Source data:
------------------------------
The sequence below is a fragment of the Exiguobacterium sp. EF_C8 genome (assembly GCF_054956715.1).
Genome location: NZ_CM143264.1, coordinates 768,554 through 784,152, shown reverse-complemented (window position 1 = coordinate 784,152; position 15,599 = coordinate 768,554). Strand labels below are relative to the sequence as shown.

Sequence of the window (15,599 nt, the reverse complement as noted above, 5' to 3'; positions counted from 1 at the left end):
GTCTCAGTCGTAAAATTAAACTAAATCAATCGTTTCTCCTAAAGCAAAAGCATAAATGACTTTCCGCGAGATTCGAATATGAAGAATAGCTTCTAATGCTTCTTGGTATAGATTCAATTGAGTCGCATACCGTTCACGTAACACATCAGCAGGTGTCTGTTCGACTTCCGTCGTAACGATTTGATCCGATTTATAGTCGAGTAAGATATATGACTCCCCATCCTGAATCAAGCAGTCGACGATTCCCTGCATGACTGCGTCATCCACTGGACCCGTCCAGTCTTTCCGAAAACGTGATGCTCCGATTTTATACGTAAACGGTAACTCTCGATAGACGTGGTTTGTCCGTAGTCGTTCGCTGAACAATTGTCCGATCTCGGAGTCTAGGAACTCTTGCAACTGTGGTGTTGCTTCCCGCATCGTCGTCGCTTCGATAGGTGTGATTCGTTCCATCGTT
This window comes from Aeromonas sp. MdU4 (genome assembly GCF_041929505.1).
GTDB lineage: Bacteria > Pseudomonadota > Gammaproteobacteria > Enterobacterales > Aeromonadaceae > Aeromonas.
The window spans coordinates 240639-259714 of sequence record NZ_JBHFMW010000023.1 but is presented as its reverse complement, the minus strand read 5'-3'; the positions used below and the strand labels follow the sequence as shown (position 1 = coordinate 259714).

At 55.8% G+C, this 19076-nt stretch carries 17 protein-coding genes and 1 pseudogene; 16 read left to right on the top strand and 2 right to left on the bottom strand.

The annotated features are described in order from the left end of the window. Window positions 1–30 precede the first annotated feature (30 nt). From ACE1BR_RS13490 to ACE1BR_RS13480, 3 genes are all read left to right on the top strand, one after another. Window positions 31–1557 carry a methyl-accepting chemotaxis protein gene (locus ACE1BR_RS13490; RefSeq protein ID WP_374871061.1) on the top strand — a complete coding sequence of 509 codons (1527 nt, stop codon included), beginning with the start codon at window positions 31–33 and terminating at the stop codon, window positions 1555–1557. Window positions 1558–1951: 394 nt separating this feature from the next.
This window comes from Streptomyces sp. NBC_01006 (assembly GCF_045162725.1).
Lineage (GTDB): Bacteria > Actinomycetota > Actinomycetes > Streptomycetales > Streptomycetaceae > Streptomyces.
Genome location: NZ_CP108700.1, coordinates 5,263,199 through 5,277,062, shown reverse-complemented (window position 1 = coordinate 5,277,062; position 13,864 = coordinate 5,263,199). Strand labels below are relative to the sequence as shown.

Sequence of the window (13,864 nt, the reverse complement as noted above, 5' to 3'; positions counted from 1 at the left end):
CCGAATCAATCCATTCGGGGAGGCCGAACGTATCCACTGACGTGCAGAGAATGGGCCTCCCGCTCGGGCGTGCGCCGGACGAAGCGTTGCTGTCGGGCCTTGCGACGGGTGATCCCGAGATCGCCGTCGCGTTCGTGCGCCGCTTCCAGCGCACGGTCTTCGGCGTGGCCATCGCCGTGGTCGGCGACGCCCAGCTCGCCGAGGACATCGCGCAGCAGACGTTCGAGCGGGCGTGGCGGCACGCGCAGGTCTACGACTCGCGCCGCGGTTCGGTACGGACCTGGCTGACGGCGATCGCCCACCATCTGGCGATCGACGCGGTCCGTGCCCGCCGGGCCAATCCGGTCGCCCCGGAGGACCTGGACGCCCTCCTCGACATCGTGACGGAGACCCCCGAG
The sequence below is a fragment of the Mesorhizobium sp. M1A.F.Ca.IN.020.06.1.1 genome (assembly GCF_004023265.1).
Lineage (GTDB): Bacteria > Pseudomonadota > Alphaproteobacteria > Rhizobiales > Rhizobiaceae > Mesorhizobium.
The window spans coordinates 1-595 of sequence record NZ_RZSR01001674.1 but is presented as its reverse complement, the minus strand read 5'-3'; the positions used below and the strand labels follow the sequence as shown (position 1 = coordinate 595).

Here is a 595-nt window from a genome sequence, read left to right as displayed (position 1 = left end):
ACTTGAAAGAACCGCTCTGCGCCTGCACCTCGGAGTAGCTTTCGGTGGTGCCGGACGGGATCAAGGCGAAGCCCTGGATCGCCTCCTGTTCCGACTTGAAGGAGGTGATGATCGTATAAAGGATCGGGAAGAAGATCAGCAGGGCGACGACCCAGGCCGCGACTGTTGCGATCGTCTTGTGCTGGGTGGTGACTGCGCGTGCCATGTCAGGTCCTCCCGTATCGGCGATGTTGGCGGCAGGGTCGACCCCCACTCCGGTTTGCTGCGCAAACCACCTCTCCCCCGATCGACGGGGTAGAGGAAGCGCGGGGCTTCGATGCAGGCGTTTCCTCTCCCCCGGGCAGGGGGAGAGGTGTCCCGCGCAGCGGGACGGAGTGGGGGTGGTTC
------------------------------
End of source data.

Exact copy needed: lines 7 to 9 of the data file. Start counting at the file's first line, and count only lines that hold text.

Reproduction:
The window spans coordinates 240639-259714 of sequence record NZ_JBHFMW010000023.1 but is presented as its reverse complement, the minus strand read 5'-3'; the positions used below and the strand labels follow the sequence as shown (position 1 = coordinate 259714).

At 55.8% G+C, this 19076-nt stretch carries 17 protein-coding genes and 1 pseudogene; 16 read left to right on the top strand and 2 right to left on the bottom strand.

The annotated features are described in order from the left end of the window. Window positions 1–30 precede the first annotated feature (30 nt). From ACE1BR_RS13490 to ACE1BR_RS13480, 3 genes are all read left to right on the top strand, one after another. Window positions 31–1557 carry a methyl-accepting chemotaxis protein gene (locus ACE1BR_RS13490; RefSeq protein ID WP_374871061.1) on the top strand — a complete coding sequence of 509 codons (1527 nt, stop codon included), beginning with the start codon at window positions 31–33 and terminating at the stop codon, window positions 1555–1557. Window positions 1558–1951: 394 nt separating this feature from the next.